The pickguard could be in this style:


But controls through the top as in the LaCabronita.

With #2 I'm aiming at something like this:

But maybe with white pearloid pickguard?

#1: no clear idea yet. Maybe modern bridge, humbucker at neck, no pickguard but standard control plate.

But transparent finish of course.. and the 'bucker shall have a cover.

The plans will be altered during the process!
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Old December 13th, 2012, 08:41 AM   #9 (permalink)
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Pretty ambitious undertaking. That is a good way to spend the cold and dark days.
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Old December 13th, 2012, 09:00 AM   #10 (permalink)
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yeah, I will have spare time in January. Oh I forgot I have a Jaguar/Jazzmaster style bass on the drawing board.
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Old December 15th, 2012, 03:49 PM   #11 (permalink)
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I decided to scrap that birch neck that I tried to repair. There's too many other imperfections. Now I'm going to test how a non-laminated birch neck will work. I went through grandad's old wood stacks and found a perfect piece that has straight grain and hasn't warped. Cut a new neck:



Because grandad passed away over a year ago and hadn't been woodworking for at least a year before that, I guess this piece has been lying around in the warm shop for at least three years. It was unusually staight, so I have high hopes. I glued the oak fingerboard blank on it and so we'll see what it will be. Gonna make a curved truss rod with headstock adjust, skunk stripe etc.

If it will turn out a lemon, I will replace it with a maple neck. It's so easy with these bolt-on guitars, you can replace any piece if needed.

Birch is the standard hardwood around here. Maple is much harder to get. I guess, if the electric guitar was invented here, we all would want just pine bodies and birch necks..

Body #1 has the top glued on and trimmed. Lots of sanding will be required still:



It's going to take some time before I'm getting all three builds "synchronized". I have also glued the birch bottom piece on body #3.
When I have truss rods in each neck and the bodies in right thickness, it will be more like a production line going on.
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Old January 3rd, 2013, 05:57 PM   #12 (permalink)
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Some work done today. An awful lot to do and many difficult tasks, but I believe I will end up with three different Tele's. I hope someone will also play them..

Bodies are now thicknessed using these tools. Sorry about the mess and poor photos. The things I try to show here are the router planer jig (the best working jig I have ever made) and the sander to smoothen the surface.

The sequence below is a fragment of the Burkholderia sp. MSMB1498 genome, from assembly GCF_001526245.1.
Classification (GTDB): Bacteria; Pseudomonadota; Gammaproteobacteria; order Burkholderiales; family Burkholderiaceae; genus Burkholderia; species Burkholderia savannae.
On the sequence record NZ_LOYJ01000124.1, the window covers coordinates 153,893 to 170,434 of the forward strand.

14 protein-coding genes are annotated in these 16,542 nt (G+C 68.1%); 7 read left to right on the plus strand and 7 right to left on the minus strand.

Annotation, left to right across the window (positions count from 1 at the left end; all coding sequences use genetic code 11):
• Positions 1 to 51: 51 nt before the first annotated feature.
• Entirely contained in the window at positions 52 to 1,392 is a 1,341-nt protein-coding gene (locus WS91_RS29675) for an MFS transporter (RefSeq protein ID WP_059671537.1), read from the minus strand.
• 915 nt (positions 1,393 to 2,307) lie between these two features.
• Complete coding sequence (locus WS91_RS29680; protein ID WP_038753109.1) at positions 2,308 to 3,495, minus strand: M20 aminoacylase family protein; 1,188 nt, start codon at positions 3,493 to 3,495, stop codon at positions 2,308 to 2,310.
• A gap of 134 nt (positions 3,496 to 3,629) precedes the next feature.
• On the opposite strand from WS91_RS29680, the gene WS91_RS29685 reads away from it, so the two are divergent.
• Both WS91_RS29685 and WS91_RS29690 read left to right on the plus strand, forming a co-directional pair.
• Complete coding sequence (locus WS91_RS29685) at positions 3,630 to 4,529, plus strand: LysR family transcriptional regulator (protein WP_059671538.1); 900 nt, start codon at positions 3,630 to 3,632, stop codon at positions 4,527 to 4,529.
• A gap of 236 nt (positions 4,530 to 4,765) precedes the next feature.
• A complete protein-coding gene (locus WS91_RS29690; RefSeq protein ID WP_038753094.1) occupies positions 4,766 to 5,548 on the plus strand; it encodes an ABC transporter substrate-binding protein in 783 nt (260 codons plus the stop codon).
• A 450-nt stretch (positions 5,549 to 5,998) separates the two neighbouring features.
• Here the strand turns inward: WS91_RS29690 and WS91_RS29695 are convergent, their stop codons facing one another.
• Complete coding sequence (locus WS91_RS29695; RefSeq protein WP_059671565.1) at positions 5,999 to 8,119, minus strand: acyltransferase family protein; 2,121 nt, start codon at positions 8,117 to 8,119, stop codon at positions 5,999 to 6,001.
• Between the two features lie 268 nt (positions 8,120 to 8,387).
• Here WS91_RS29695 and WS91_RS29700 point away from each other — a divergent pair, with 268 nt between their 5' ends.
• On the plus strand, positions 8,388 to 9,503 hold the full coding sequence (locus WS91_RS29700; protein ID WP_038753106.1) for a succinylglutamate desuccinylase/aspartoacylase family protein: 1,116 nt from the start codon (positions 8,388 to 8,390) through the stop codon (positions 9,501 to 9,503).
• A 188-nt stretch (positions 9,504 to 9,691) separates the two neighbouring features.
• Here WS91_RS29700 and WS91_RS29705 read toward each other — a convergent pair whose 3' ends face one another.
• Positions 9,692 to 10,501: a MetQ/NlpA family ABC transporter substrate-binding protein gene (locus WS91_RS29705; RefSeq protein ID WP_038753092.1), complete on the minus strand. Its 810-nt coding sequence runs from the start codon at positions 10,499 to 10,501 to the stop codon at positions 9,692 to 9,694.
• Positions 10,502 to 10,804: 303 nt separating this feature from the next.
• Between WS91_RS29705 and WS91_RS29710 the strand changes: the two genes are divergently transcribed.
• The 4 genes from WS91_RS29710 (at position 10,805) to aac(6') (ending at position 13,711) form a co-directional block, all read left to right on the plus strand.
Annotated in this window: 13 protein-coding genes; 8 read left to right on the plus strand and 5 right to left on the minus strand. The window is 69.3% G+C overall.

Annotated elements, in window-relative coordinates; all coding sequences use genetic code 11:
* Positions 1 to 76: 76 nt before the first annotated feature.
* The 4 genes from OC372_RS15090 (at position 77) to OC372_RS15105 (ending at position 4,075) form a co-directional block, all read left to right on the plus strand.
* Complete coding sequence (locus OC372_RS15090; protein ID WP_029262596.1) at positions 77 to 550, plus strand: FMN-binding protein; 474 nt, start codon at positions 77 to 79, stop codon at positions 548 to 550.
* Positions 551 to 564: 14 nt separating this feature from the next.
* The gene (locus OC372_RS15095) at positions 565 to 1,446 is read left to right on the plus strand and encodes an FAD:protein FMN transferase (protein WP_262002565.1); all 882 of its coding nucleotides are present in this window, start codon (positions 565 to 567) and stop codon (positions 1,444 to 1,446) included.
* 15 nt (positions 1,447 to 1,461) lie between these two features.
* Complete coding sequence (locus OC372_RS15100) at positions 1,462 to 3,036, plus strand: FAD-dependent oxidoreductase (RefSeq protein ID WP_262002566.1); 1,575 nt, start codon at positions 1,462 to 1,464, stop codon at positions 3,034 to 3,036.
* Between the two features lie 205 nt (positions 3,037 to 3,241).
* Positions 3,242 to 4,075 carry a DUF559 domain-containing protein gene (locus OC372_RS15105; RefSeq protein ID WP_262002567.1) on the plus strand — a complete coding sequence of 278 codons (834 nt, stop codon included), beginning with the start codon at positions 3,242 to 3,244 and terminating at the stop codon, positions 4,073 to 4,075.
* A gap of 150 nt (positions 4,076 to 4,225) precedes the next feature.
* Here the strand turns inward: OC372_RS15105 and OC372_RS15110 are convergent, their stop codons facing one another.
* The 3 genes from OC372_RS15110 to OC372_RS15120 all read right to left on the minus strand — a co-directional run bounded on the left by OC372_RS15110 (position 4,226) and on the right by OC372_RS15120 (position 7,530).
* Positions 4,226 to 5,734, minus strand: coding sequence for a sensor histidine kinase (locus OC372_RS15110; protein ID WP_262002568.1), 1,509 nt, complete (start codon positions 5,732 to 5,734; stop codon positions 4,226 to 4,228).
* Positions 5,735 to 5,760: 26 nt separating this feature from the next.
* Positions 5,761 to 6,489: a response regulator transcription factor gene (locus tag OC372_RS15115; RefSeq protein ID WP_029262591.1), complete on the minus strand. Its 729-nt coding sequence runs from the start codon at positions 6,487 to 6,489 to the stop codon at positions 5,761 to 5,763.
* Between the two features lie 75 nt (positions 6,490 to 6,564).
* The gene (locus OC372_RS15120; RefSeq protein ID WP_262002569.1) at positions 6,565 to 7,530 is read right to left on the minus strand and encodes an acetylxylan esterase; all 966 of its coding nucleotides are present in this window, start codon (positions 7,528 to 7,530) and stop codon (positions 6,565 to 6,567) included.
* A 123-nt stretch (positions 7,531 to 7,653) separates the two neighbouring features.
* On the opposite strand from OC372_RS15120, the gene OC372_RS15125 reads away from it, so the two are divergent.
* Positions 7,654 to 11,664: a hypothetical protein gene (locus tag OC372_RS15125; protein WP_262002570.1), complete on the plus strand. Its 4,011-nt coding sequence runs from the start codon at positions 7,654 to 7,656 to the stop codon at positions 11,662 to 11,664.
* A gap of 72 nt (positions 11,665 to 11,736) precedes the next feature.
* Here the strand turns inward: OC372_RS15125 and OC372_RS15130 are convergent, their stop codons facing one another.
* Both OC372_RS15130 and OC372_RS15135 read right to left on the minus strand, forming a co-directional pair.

Ok, the necks. The fingerboards were trimmed flush, no pics of that.

Two of the necks will have curved truss rods with headstock adjust. Here's the curved channel routing jig, almost the same I used in 2012 challenge (and haven't used since..) I've added strips of wood on top of the arcs to get more clearance for the router base.


Again, drilled two holes on the centerline to help centering the neck to the router jig, visible on the neck that isn't routed yet.

And tuner holes. Two on the left will have vintage style tuners (=smaller holes), the one on the right will have something else. That guitar (#3) will have nothing traditional in it.


The headstock thicknessing / transition curve setup:


Does the job slowly. Here's the results.


The lines drawn on the fret boards are for nut edge and transition end. I didn't go all the way on the two on the right, because I gotta drill the truss rod adjust nut hole, and want to keep some extra wood there if I start it by messing up.

I thought I'd make a new jig for this, but didn't because I found the old one from a pile of scrap wood. I will burn that piece of wood very soon!


Start with the big hole. Centered, clamped. The neck is also clamped on the nut area just in case it wants to split.

When the big hole has a beginning, I tried my new innovation. Put those two aluminium tubes in there, and the inner diameter is just right for the smaller bit:


Like this (blurry non-action shot):


I hit the truss rod channel bottom, just half a mm off to one side, but the rod goes through. Pretty good in that sense. On the outside it looks like this after some more belt sander action. Not nice with that groove. I got it a bit better by taking some more thickness off the headstock, but I don't want to remove any more wood there. I guess it's some filler and a painted headstock on this one..


With the next one I positioned the jig a bit differently. Looks better on the surface, but the hole didn't come out flush with the bottom of the channel. Have to think a little if I need to fix it somehow. But here they are as of now. The nut is there just to show it fits in.


There's also the threaded rod and the strips of wood to be used as the filler / skunk stripes.